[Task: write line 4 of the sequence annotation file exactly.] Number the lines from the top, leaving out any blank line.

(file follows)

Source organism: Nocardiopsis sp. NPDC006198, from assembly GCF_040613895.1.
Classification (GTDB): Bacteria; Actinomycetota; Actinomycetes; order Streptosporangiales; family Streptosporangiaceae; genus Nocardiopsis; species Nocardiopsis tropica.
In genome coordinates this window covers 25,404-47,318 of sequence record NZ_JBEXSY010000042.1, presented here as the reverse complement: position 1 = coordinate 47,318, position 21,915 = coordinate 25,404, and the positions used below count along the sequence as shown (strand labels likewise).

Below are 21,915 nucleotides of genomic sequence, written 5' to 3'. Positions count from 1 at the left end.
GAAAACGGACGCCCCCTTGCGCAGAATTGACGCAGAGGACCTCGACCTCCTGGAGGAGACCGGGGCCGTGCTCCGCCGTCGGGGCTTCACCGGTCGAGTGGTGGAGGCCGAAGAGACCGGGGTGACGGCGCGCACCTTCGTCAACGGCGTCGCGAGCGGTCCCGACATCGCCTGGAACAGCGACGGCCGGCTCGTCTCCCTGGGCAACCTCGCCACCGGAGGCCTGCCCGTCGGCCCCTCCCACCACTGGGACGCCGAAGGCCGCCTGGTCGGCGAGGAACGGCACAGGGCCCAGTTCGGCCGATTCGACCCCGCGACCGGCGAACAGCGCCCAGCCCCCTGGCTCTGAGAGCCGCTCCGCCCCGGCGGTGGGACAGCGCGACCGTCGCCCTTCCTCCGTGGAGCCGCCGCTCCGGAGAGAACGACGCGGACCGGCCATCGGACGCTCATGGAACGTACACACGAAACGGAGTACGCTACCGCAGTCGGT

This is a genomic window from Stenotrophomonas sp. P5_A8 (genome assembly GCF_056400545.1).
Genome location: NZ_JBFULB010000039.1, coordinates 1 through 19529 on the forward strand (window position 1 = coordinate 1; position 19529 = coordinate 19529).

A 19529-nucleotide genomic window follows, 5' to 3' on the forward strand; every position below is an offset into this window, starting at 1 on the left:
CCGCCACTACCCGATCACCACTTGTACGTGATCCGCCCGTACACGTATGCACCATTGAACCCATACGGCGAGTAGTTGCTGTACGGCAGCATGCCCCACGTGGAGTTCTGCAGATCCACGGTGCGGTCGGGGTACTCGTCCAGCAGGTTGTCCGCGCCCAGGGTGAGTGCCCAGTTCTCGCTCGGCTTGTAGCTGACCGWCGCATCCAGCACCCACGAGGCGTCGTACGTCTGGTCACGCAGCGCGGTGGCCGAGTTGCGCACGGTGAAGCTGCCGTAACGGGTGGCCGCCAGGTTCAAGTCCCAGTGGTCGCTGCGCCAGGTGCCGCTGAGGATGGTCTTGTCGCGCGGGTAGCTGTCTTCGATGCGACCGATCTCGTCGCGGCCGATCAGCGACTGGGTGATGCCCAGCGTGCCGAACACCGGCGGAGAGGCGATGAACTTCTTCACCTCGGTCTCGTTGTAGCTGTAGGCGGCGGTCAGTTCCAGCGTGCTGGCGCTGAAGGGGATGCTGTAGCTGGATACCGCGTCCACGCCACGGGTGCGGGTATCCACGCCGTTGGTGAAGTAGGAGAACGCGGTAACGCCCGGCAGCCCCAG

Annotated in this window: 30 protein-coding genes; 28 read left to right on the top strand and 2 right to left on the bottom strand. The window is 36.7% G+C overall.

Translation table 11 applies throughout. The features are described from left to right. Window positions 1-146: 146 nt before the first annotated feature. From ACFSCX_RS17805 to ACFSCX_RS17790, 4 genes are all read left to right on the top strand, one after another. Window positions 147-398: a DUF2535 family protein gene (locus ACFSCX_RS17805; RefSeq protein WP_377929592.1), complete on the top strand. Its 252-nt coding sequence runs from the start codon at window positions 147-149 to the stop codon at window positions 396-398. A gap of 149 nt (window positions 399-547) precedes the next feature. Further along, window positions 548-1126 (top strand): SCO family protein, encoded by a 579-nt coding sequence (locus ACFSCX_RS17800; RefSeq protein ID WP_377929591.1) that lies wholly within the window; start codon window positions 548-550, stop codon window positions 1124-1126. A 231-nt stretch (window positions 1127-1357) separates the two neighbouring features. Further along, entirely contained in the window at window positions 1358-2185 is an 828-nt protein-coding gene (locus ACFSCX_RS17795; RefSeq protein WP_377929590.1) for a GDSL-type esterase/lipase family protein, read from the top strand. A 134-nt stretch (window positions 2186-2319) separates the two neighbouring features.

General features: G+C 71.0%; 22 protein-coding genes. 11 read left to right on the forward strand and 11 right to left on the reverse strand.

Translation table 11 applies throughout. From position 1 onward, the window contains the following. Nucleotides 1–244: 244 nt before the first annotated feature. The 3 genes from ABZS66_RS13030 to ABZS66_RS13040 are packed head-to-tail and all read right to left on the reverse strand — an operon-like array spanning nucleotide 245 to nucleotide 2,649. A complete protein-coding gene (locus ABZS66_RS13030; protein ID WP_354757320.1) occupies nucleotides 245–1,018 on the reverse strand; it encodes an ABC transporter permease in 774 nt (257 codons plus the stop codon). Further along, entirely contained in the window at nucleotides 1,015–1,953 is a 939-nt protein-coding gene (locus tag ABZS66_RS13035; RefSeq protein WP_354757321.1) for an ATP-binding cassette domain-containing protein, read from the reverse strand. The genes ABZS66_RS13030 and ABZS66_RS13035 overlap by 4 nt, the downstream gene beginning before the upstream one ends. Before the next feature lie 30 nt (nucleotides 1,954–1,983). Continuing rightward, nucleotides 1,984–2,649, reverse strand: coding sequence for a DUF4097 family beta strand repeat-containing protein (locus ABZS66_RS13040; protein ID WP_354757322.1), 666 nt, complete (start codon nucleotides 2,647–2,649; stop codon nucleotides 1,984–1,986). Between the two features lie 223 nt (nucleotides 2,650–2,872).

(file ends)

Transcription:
Below are 21,915 nucleotides of genomic sequence, written 5' to 3'. Positions count from 1 at the left end.